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Turmeric Prices Rising On Demand From Gulf Countries

Author: Subhranil Dey/Thursday, March 4, 2021/Categories: Exclusive

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Turmeric Prices Rising On Demand From Gulf Countries

Turmeric prices have topped Rs9,000 per quintal in private markets in Erode and are at Rs8,700 in Nizamabad. The sharp rise in turmeric prices are due to fears of crop damage in the Nizamabad region of Telangana and also Maharashtra.
According to the Ministry of Agriculture and Farmers’ Welfare data, turmeric prices increased to Rs8,294 a quintal for the finger variety on February 27 at Erode in Tamil Nadu as against Rs6,250 on February 2. Prices of the bulb variety increased to Rs7,649 from Rs5,994 during the same period.
The crop is feared to be 20-25 per cent lower in the Nizamabad region as unseasonal rains hit the growing regions last year. In Maharashtra, the market participants claim that the crop is 10-40 per cent lower On the demand side, there had been good demand from Bangladesh and Gulf destinations.
Initially, turmeric futures April contract is expected to witness some minor correction as in the present scenario, export prospects of turmeric have been affected following a steady rise in its prices since the beginning of this month across various primary agricultural markets in the country. However, as there is shortage on the supply side and demand is higher, it shall take support near Rs7,900/quintal. Bargain buying shall again fuel the rally towards Rs9,000.
The mandis are flooded with farmers from across Tamil Nadu and Karnataka as they want to sell their produce at the current market price.
Considering the high demand, cultivators hope that this price would continue for a few more months. The source of the bullishness is firstly, the area under cultivation has been reduced by half. Secondly, there’s a huge demand for Erode turmeric from Bangladesh, Singapore, Malaysia, US, UK and the Gulf countries. Erode-based merchants are transporting to Nizamabad in Telangana, from where it is being forwarded to Bangladesh on Kisan Rail.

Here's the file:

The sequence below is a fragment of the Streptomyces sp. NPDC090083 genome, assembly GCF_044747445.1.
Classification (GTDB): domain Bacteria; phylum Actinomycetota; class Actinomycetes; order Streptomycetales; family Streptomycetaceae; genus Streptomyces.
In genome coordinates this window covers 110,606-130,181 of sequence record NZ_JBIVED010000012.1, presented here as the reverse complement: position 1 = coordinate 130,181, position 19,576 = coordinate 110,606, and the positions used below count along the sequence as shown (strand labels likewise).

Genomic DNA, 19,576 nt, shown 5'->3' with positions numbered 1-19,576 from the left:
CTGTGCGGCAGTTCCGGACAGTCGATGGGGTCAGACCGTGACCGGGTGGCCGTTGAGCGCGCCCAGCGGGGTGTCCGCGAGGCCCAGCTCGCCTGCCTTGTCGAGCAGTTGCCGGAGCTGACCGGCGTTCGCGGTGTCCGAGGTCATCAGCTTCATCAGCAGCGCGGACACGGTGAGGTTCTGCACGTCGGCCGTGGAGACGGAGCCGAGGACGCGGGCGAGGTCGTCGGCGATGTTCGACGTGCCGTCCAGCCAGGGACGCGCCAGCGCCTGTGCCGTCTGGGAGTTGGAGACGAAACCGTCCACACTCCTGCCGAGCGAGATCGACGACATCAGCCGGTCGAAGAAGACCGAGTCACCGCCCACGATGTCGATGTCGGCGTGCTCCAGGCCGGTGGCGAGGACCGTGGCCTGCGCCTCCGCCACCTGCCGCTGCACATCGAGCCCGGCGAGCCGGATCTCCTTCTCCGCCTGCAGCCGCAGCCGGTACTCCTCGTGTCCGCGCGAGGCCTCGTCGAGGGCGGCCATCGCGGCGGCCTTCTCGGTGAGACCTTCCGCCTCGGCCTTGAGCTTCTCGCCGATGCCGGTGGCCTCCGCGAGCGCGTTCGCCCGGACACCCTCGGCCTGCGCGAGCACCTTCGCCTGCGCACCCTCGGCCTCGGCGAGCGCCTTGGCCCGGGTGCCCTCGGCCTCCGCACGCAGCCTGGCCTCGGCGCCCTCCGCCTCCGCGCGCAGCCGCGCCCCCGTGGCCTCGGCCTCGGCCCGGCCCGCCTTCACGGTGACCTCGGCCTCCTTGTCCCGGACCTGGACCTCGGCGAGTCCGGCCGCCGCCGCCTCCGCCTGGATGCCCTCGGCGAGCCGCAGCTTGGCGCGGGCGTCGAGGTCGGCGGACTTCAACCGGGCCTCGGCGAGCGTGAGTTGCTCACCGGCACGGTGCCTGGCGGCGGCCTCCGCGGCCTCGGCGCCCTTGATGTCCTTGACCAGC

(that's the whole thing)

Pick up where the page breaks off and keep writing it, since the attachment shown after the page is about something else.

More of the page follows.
Jeera (Cumin)
Jeera futures (March contract) is waiting to surpass the 200-day moving average of Rs13,800 per quintal, after which we can see higher levels of Rs14,000-14400/quintal. The near term support is around Rs13,200/quinal. On the supply side, compared to last year, cumin production in the country is likely to remain 10 to 15 per cent lower. Last year, cumin production was around 92 lakh bags (55 kg per bag) in India. This season, it would be around 85 to 90 lakh bags due to early exit of winter in the cumin-growing areas of Gujarat.
As per data from the state agriculture department, cumin sowing in Gujarat has gone down to 4.69 lakh hectares from last season’s 4.88 lakh hectares. On the spot, the demand for Holi and Ramadan are keenly watched and the market awaits better quality spice with lower moisture content.
It is reported that some forward bookings have started to take place in anticipation of reduction in moisture content of the new arrivals, amid rising temperature in the producing regions. Traders reveal that the new arrivals currently have a moisture content of over 12 per cent, which is likely to reduce in a fortnight’s time. It is being estimated that cumin exports from India are likely to cross 2 lakh tonne by the end of the current season, in the next couple of months. 

Dhaniya
The trend of dhaniya futures (Apr) is bullish and can see Rs8,000-8,500 per quintal, taking support near Rs7,000-6,800 levels in days to come. Local spice millers are active in Rajasthan mandis aiding price gains in Black, Eagle, Badami and Scooter variety. Spice millers from UP, Delhi, Maharashtra, Karnataka and Tamil Nadu have been the active buyers at Rajasthan mandis.
At Ramganj mandi, new coriander was quoted between Rs4,300-4,500/quintal on the lower side and Rs5,850-6,000/quintal on the higher side. Exporters crowded the mandis of Ramganj and Kota mandis. New crop supplies reported moisture content of 8-11 per cent. Rising temperature and clear skies are helping lower the moisture content in coriander. Reduced moisture content is attracting exporters exceedingly. Most of the mandis are experiencing robust buying interest due to which demand beat arrivals in the markets.

- The writer is a senior research analyst (agri commodities) at SMC Global Securities Ltd

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